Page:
managed largely by the states, project eligibility may  vary
                            according to the priorities within each state.  Contact  your

state's CWSRF program for details.
In creating the CWSRF, Congress ensured that it would be
able to fund a wide range of water quality projects, including
nonpoint source, wetlands, estuaries, and watershed projects,
as well as municipal wastewater treatment systems. The SRF
provisions in the Clean Water Act give no more preference to
one category or type of project than any other.  However,
States ultimately determine funding priorities and project

            Sources of Loan Repayment
Each state must approve a source of loan repayment as part of
the application process.  Though finding a source of repayment
may prove  challenging, it does not have to  be unnecessarily
burdensome. Many users of the CWSRF have demonstrated a
high level of creativity in developing  sources of repayment.
The source of repayment need not come from the project itself.
In fact,  in the case  of a Brownfields redevelopment, the
repayment source  should  not be based  on the  speculative
success of a real estate development project.

Some potential repayment sources include

4   fees paid by developers on other lands
4   recreational fees (fishing licenses, entrance fees)
4   dedicated portions of local,  county, or state taxes or fees
4   property owner ability to pay (determined during loan
4   donations or dues made to nonprofit groups
4   stormwater management fees
4   wastewater user charges

               Learning by  Example
The Grant Realty Company of Ohio received a CWSRF loan
for  the cleanup of a 20-acre industrial site in Cleveland to
prepare the area for commercial reuse.  The project involved
the remediation of contaminated groundwater and soils using
vapor  extraction  and  dual   phase  vacuum  extraction
technologies.  Their  dedicated  source of repayment is the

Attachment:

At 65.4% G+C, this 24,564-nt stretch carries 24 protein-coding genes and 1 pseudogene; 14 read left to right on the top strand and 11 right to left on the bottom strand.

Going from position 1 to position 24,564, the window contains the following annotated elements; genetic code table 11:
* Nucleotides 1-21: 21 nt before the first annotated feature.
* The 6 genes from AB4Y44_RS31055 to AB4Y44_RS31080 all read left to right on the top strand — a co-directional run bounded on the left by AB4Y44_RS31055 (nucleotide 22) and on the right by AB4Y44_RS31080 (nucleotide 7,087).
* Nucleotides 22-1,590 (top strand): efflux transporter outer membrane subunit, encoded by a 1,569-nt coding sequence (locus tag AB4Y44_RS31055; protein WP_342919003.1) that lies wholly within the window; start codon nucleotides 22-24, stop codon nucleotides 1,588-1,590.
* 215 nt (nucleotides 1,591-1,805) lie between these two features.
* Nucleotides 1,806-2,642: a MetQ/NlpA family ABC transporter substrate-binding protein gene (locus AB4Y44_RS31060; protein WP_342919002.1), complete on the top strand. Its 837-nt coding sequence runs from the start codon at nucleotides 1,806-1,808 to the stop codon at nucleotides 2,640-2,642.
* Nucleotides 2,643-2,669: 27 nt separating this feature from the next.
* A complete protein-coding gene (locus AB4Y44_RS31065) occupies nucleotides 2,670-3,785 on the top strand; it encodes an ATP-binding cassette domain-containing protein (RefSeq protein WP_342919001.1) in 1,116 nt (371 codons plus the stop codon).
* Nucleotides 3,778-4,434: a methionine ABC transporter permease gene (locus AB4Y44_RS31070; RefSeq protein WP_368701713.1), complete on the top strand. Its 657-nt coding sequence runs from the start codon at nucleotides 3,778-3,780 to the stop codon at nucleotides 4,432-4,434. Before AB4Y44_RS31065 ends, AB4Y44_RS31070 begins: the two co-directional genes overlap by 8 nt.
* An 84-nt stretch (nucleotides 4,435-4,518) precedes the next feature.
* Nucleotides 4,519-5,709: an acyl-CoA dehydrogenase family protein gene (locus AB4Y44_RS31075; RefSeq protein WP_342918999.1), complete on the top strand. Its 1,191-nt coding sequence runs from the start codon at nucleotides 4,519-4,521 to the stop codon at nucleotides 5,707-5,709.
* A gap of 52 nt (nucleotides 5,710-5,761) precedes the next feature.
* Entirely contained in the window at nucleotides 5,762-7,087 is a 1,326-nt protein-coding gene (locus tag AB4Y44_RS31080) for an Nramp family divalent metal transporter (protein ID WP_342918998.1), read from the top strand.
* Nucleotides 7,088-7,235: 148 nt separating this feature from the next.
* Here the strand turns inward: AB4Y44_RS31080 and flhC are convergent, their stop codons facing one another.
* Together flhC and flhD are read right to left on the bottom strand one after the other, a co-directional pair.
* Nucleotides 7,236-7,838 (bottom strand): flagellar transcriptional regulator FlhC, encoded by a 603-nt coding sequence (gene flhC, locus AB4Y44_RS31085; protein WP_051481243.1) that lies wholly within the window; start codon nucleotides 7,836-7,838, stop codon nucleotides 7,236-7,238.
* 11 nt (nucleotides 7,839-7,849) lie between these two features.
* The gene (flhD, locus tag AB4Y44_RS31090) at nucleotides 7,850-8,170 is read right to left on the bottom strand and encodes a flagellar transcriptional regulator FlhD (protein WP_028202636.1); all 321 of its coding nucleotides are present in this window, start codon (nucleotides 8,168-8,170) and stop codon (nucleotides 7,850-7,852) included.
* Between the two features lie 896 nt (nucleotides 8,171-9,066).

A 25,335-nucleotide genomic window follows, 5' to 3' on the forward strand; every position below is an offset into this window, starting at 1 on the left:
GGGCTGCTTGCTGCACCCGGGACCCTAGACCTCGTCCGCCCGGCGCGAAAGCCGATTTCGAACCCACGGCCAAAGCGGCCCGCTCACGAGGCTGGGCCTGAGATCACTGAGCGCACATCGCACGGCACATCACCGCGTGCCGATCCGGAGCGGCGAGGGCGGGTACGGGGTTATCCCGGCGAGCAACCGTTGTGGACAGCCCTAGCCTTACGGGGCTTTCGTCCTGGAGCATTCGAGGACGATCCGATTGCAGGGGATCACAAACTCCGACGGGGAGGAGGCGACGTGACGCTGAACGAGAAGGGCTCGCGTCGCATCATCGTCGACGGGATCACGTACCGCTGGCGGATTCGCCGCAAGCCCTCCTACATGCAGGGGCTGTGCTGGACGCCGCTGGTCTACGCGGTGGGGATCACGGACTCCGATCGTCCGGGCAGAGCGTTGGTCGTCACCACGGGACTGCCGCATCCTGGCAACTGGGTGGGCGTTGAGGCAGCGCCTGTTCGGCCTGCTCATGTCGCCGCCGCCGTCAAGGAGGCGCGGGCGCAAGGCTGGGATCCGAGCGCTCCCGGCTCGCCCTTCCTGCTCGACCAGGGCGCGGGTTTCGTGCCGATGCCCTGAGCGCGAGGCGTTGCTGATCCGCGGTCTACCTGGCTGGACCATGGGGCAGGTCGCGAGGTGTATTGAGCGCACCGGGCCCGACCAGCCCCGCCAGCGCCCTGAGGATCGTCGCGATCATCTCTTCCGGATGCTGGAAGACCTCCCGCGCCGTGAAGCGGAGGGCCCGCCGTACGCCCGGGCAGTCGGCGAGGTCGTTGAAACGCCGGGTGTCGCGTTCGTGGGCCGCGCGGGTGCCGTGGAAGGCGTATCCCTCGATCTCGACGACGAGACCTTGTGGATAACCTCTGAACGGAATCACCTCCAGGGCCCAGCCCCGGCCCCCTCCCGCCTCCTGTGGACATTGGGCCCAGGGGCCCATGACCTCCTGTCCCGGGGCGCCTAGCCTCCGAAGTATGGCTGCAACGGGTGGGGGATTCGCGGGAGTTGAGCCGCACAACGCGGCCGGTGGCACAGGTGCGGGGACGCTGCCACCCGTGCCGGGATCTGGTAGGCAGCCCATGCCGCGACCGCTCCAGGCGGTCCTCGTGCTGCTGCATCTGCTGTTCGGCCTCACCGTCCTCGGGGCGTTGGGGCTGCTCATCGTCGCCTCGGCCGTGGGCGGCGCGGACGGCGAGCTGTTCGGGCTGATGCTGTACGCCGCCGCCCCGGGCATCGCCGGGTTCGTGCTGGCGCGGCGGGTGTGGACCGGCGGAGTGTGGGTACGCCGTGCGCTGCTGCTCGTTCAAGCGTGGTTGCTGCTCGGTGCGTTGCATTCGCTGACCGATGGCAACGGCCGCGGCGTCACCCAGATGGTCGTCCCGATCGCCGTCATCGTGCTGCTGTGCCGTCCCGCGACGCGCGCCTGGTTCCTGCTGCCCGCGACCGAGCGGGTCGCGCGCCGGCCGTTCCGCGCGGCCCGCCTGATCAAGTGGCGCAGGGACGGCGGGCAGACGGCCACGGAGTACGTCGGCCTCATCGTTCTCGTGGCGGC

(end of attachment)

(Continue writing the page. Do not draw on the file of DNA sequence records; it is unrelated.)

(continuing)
income stream from a tank cleaning operation, with a personal
loan guarantee and a second position mortgage as collateral.
Grant Realty participated in the Voluntary Action Program
(VAP) administered by the Ohio EPA, which allows voluntary
cleanup of contaminated property in exchange for a release
from further cleanup activities.

The Barberton Laundry and Cleaning, a small company
located  in Barberton,  Ohio, used  CWSRF  financing to
undertake phase II site assessment work. The project involves
soil and groundwater sampling to determine the extent of any
existing contamination and the scope of any remedial activities
needed to prepare the site for reuse.  Their dedicated source of
loan repayment is the revenue stream from accounts receivable.
Private lenders were  unwilling to finance this work.  This
assessment was a critical first step in redeveloping the site.

The State of Wisconsin is  laying the groundwork for future
Brownfields/CWSRF   collaboration.   They  have  passed
legislation that will allocate $20 million of their CWSRF
(Land Recycling Loan Program) to municipalities to help clean
up contaminated properties.  Planned interest rates will be
55% of the market rate. Award priority will be based on the
project's  potential to reduce environmental pollution, threats
to public health, and development of pristine land. Currently
they are developing their priority ranking system.

                 Challenges Ahead
EPA has been encouraging the states to open their CWSRFs to
the widest variety  of water quality projects  while still
addressing their highest priority projects. Those interested in
cleaning  up a brownfield site should seek out their CWSRF
program, gain an understanding of how their state program
works, and participate in the annual process that determines
which projects are funded.

   For the list of Clean Water State Revolving Fund
     state contacts or more information,  contact:
      The Clean Water State Revolving Fund Branch
         U. S. Environmental Protection Agency
           401 M Street, SW (Mailcode 4202)
                 Washington, DC 20460
       Phone: (202) 260-7359  Fax: (202) 260-1827
              internet: www.epa.gov/OWM

    For more information on  Brownfields, contact:
           Outreach and Special Projects Staff
      Office of Solid Waste and Emergency Response
         U. S. Environmental Protection Agency
           401 M Street, SW (Mailcode 5101)
                 Washington, DC 20460
       Phone: (202) 260-4039  Fax: (202) 260-6606
           internet: www.epa.gov/brownfields
                    Clean Water
                    State Revolving Fund